One-Liner Wednesday — Teach Your Children

“Don’t just teach your children to read. Teach them to question what they read. Teach them to question everything.”

George Carlin, American stand-up comedian, actor, social critic, and author

Written for Linda G. Hill’s One-Liner Wednesday prompt.

13 thoughts on “One-Liner Wednesday — Teach Your Children

  1. Sadje January 5, 2022 / 9:43 am

    Indeed, we all need to do this.

    Liked by 1 person

  2. Marleen January 5, 2022 / 9:51 am

    Did that. One of the main biblical passages I emphasized was to test (question) any so-called prophet. I have one son I’m currently frustrated about because he’s an “authority” truster… except, basically, for me (I’ll just put it that way for short). He’s the one who wanted to be a soldier (or, really more definitively, officer like his grandad) since he was like twelve. He now has a very successful government-adjacent career (having joined the Air Force but had some minor health issue disqualifying him). And he has friends who are professionals, such as a doctor. Anyway, I’d say teaching this way brings out the leader in an individual (if said individual is highly intelligent); for a slower person, it might not be so great to teach rebellion.


    • Marleen January 5, 2022 / 9:58 am

      By the way, I think Carlin fell under the influence of “the man” late in life. I went to a booking with somone, and he was saying some shitty stuff. Carlin, “I question you.” (Nod to a lyric from the seventies).

      Liked by 1 person

      • Fandango January 5, 2022 / 11:53 am

        I saw him at a live performance a few months before he died and he seemed as sharp as ever.


        • Marleen January 5, 2022 / 12:09 pm

          I don’t mean that he deteriorated in cognition or ability to speak. I walked out, disappointed, during the performance. I apologize that I can’t give you any specifics that I remember from before the moment I walked out. I think he got captured (but it is possible it only seemed that way because he wasn’t so good at communicating that day).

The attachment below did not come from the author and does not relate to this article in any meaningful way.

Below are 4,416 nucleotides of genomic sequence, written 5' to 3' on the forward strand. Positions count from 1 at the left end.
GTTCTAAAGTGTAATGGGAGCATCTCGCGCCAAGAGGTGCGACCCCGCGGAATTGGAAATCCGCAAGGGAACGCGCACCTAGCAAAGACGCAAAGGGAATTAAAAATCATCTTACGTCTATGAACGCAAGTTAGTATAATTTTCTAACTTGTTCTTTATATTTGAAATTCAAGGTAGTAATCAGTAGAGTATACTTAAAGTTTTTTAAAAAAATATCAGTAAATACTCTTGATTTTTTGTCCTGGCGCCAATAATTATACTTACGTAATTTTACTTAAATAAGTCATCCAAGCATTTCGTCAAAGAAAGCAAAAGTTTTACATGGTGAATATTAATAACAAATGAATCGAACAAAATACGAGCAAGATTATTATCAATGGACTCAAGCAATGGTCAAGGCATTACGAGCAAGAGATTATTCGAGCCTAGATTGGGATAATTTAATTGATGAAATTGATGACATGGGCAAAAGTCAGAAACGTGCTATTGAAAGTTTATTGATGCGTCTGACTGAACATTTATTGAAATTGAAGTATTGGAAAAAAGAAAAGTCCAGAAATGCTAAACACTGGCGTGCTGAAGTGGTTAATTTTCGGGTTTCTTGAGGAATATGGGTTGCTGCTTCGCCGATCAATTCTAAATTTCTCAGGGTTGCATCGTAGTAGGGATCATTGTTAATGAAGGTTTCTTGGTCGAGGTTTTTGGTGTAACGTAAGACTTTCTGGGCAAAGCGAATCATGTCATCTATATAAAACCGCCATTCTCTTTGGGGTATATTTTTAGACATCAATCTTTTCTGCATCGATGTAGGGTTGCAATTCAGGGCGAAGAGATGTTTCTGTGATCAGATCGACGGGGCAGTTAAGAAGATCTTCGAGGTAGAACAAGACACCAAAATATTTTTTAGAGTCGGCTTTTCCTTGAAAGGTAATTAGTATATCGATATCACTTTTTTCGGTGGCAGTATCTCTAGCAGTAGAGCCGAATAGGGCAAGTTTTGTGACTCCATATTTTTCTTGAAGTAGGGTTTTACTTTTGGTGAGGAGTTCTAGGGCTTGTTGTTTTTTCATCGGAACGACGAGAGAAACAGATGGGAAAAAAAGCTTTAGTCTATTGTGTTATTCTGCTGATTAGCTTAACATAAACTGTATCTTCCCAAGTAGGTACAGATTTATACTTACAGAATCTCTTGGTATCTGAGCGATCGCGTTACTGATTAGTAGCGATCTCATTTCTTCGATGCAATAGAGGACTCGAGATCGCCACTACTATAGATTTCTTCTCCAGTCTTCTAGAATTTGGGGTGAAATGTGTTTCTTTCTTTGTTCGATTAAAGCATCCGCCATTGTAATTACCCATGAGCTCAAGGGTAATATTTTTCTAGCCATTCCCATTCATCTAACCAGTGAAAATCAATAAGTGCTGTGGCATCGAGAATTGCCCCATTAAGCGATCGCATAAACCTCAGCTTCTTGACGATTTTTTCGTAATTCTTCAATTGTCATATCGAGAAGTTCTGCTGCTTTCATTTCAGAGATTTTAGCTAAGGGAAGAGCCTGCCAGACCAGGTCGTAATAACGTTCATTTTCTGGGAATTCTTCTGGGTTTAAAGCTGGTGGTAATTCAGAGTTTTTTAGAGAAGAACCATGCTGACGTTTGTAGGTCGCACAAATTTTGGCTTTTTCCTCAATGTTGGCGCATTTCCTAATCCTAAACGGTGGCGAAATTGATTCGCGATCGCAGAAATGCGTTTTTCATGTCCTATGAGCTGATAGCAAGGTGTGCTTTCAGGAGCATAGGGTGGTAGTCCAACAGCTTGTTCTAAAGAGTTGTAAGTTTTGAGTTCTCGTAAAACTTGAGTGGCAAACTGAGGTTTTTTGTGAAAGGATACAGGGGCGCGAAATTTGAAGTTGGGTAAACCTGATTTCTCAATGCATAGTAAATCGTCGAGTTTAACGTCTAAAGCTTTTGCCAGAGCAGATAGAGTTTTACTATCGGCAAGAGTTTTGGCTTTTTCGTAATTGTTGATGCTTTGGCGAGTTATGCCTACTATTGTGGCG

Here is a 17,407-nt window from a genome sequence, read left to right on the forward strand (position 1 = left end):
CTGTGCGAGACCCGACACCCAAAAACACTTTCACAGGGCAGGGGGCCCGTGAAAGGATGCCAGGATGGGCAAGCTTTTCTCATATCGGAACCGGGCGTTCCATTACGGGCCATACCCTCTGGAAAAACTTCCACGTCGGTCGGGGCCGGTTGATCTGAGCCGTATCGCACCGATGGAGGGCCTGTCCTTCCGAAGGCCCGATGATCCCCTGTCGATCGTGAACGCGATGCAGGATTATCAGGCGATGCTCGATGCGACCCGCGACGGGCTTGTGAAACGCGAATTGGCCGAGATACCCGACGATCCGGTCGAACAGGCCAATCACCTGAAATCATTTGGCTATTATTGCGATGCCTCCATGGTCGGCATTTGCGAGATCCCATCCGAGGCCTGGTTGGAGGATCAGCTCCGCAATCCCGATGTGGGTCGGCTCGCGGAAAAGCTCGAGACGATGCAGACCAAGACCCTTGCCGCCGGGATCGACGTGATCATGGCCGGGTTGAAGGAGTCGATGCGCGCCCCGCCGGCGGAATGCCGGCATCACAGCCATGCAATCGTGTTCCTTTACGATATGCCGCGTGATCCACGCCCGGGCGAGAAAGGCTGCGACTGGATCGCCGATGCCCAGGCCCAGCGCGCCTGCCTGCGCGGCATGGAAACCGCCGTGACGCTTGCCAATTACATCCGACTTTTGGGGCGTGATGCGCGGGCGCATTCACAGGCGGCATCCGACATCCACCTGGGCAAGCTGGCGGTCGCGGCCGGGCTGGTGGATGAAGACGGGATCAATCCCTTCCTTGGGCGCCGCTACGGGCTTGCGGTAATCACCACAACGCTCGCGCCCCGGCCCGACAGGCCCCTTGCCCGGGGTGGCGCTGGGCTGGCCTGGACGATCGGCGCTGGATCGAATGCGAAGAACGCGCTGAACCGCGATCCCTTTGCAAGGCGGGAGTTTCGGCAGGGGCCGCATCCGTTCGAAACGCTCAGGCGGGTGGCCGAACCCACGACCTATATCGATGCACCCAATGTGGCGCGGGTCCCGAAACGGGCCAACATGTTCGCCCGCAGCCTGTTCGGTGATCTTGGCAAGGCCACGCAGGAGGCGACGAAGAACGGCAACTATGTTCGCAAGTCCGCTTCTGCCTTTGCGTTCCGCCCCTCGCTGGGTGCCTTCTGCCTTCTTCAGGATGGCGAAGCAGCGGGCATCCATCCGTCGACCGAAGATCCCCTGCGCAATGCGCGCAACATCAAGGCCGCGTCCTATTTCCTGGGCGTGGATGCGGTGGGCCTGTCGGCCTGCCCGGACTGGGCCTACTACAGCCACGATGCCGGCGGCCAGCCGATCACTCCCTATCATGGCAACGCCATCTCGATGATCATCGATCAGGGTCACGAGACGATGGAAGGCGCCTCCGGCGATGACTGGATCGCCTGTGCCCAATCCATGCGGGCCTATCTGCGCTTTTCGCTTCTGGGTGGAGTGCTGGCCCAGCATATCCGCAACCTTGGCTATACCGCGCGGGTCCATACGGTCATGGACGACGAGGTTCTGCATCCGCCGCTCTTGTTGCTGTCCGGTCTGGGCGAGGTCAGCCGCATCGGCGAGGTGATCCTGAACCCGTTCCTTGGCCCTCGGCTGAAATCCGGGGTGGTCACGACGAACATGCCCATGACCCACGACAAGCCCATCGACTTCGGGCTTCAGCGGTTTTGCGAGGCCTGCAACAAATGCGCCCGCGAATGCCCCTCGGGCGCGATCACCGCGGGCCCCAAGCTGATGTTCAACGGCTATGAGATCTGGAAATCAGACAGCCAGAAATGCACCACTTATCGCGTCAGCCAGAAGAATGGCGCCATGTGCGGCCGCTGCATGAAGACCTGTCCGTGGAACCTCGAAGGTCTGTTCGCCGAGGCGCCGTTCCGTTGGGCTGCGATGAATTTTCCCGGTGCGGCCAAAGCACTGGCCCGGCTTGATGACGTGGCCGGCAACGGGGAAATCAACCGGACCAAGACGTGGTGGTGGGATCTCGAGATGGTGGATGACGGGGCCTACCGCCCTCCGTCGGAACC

Liked by 1 person

    • Marleen January 5, 2022 / 12:03 pm

      Sigh. I probably should’ve had what I originally wrote broken into at least two paragraphs. I didn’t mean to imply the son in question is slow. He’s, legitimately in contemporary terms, a genius. All of my sons are very bright, but he’s the only one who was tested (because he was skipping his last year of high school and required to seek counseling); the testing might be a bit unfortunate, so to speak. I see him as a little full of himself, notwithstanding the fact his entirely homeschooled (officially graduating as home educated) older brother did comparably exactly as well on the SAT/ACT piece of their lives and is similarly successful [I’ll not get into regard to who employs him]. So… it’s a separate train of thought that it might not be helpful to tell a mentally struggling person to rebel.

      Liked by 1 person

      • Marleen January 5, 2022 / 1:36 pm

        I ought to have said “what kind of outfit” rather than my “who…” He is not employed by family or any friend or affiliated organization/entity. I just didn’t want to say he’s not employed by the government (or anyone adjacent); the issue is not where either works. But I will say this, a pencil factory is an early idea my oldest son had for where somone might work. At the same time, I was proud of my second son knowing, early on, where he, himself, was headed; we still have time on the other fronts.

        Liked by 1 person

    • Marleen January 5, 2022 / 2:08 pm

      Ooo, there’s another angle. Good one.

      Liked by 1 person

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